Engineering, Design and Technology skills and careers
Engineering, Technology and Design are subjects that have a tremendous impact on society as a whole, as you can see from the following examples.
Engineering is important to the growth of the low carbon economy and there is a current skills shortage for all types of engineers in the renewable energy sector. Onshore and offshore wind, wave and tidal energy currently support around 30,000 direct and indirect jobs. The offshore wind workforce alone is set to grow to two-and-a-half times its current size by 2030, from 11,000 to 27,000 (Prospects).
Humans use technology to travel, to communicate, to learn, to do business and to live in comfort (SOURCE: Use of Technology).
Design can help by making it easier to live up to our aspirations: by making stairs a more accessible and enticing option than escalators, for example, or creating open spaces where people want to gather instead of being trapped in their cubicles. By shaping the objects, interactions and environments we live around and within, design literally changes the world (SOURCE: Design for Mankind).
Skills you can develop
As well as the specific knowledge gained from studying for an OU degree, you'll develop many transferable and work-related skills that are highly valued by employers and which will increase your employability.
For Engineering and Technology students the employability skills you will develop include:
- solving problems with creative and innovative strategies
- being logical and pragmatic, interested in the process necessary for a concept to become a product
- having the ability to design and develop economically viable products
- being conscious of global social, cultural and environmental issues in relation to engineering and technology
- attention to detail, numeracy and high levels of computer literacy
- being effective communicators, capable of team working and able to take on responsibility.
For Design students there are a range of skills that you will develop including:
- communicating design outputs using appropriate forms of representation
- recognising and integrating the expertise of others when designing
- being independent and self-motivated, and managing your workload to meet deadlines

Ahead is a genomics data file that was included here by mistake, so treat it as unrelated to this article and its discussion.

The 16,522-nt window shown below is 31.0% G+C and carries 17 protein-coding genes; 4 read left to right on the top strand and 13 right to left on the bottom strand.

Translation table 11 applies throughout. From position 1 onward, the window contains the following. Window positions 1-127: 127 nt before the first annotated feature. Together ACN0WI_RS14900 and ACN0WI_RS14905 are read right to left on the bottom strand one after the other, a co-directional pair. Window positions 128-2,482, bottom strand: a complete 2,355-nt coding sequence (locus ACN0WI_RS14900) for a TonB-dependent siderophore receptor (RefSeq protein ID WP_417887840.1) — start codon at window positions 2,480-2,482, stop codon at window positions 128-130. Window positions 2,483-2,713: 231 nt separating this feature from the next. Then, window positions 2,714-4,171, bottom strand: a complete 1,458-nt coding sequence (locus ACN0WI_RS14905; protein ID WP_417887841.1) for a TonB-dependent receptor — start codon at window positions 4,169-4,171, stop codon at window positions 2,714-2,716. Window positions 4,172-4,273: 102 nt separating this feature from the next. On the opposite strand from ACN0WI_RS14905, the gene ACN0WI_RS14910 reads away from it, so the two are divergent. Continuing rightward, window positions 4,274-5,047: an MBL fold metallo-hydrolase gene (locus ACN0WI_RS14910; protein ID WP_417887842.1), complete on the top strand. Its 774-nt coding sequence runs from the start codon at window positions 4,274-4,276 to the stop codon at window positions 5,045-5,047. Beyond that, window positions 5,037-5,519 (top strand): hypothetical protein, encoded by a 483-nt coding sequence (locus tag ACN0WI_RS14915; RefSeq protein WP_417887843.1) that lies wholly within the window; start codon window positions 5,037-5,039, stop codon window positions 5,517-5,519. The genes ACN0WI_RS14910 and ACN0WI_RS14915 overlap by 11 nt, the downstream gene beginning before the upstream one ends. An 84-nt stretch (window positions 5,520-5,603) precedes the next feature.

- making use of appropriate online environments for the purpose of research, communication and learning, both individually and collaboratively.
To see specific learning outcomes related to OU degrees in this area have a look at OU Engineering, Design and Technology courses.
To check which skills valued by employers can be developed from studying a particular subject, look at the Student Employability Profiles on the Higher Education Academy website. You will also find information about employability skills developed through study of specific degree subjects on the Prospects website.
The OU Careers and Employability Services define student employability as: A set of capabilities and achievements that support students in developing their careers, raising their aspirations and enhancing their contribution to society.
Whatever your motivations for study, your goals and career aspirations, you are entitled to supported personal development planning either as an intrinsic part of your programme of study or through signposted optional activities. You can view our full Student Employability Policy Statement on our website.
If you’re a registered OU student, you can find further careers information tailored to your qualification at your Study Home site, under the Succeed tab.
Employers respect an OU degree.
I felt I wanted to be an engineer, but I also wanted to be somebody who could guide people.
Find out more about postgraduate study in Engineering, Technology and Design.
Learn more about all undergraduate and postgraduate qualifications at OU courses.